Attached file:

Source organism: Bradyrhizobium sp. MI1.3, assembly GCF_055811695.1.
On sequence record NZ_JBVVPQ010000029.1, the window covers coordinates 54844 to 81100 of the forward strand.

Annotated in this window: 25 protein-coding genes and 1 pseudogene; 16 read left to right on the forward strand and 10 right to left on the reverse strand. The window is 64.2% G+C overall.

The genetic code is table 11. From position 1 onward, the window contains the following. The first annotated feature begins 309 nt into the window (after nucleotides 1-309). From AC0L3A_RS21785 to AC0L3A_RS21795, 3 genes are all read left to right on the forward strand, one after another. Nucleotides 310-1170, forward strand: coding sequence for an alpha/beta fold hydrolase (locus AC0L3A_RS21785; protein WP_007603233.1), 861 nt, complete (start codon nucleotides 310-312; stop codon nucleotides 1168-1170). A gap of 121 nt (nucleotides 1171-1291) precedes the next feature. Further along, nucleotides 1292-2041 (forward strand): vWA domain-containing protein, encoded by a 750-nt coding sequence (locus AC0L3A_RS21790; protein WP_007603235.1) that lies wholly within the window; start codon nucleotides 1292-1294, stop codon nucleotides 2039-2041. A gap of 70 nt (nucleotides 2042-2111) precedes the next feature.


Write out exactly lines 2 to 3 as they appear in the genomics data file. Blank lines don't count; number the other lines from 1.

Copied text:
On sequence record NZ_JBVVPQ010000029.1, the window covers coordinates 54844 to 81100 of the forward strand.

Annotated in this window: 25 protein-coding genes and 1 pseudogene; 16 read left to right on the forward strand and 10 right to left on the reverse strand. The window is 64.2% G+C overall.